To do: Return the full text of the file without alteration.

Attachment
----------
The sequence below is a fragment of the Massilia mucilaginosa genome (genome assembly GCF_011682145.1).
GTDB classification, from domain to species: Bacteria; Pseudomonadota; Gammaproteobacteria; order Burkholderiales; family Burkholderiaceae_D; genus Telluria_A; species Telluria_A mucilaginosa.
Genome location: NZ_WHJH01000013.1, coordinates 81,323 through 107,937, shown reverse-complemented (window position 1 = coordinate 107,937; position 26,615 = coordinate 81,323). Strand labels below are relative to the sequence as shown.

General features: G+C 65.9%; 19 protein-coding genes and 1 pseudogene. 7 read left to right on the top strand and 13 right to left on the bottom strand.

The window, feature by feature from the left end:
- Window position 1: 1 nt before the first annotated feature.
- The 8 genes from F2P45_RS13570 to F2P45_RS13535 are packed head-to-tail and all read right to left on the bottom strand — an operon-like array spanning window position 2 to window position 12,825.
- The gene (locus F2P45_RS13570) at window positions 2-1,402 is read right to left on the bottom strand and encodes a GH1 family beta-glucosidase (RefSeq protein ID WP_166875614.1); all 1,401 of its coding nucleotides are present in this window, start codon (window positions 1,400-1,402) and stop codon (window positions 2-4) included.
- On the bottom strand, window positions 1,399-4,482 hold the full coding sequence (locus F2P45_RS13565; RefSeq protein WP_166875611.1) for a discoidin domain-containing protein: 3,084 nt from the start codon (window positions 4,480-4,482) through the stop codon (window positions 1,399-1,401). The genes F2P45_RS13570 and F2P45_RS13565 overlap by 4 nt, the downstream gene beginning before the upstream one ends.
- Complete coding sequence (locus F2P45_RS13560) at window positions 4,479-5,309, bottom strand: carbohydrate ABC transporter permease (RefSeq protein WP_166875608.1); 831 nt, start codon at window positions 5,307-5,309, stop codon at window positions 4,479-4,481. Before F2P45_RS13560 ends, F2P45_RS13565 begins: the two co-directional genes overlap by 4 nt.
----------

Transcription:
The sequence below is a fragment of the Massilia mucilaginosa genome (genome assembly GCF_011682145.1).
GTDB classification, from domain to species: Bacteria; Pseudomonadota; Gammaproteobacteria; order Burkholderiales; family Burkholderiaceae_D; genus Telluria_A; species Telluria_A mucilaginosa.
Genome location: NZ_WHJH01000013.1, coordinates 81,323 through 107,937, shown reverse-complemented (window position 1 = coordinate 107,937; position 26,615 = coordinate 81,323). Strand labels below are relative to the sequence as shown.

General features: G+C 65.9%; 19 protein-coding genes and 1 pseudogene. 7 read left to right on the top strand and 13 right to left on the bottom strand.

The window, feature by feature from the left end:
- Window position 1: 1 nt before the first annotated feature.
- The 8 genes from F2P45_RS13570 to F2P45_RS13535 are packed head-to-tail and all read right to left on the bottom strand — an operon-like array spanning window position 2 to window position 12,825.
- The gene (locus F2P45_RS13570) at window positions 2-1,402 is read right to left on the bottom strand and encodes a GH1 family beta-glucosidase (RefSeq protein ID WP_166875614.1); all 1,401 of its coding nucleotides are present in this window, start codon (window positions 1,400-1,402) and stop codon (window positions 2-4) included.
- On the bottom strand, window positions 1,399-4,482 hold the full coding sequence (locus F2P45_RS13565; RefSeq protein WP_166875611.1) for a discoidin domain-containing protein: 3,084 nt from the start codon (window positions 4,480-4,482) through the stop codon (window positions 1,399-1,401). The genes F2P45_RS13570 and F2P45_RS13565 overlap by 4 nt, the downstream gene beginning before the upstream one ends.
- Complete coding sequence (locus F2P45_RS13560) at window positions 4,479-5,309, bottom strand: carbohydrate ABC transporter permease (RefSeq protein WP_166875608.1); 831 nt, start codon at window positions 5,307-5,309, stop codon at window positions 4,479-4,481. Before F2P45_RS13560 ends, F2P45_RS13565 begins: the two co-directional genes overlap by 4 nt.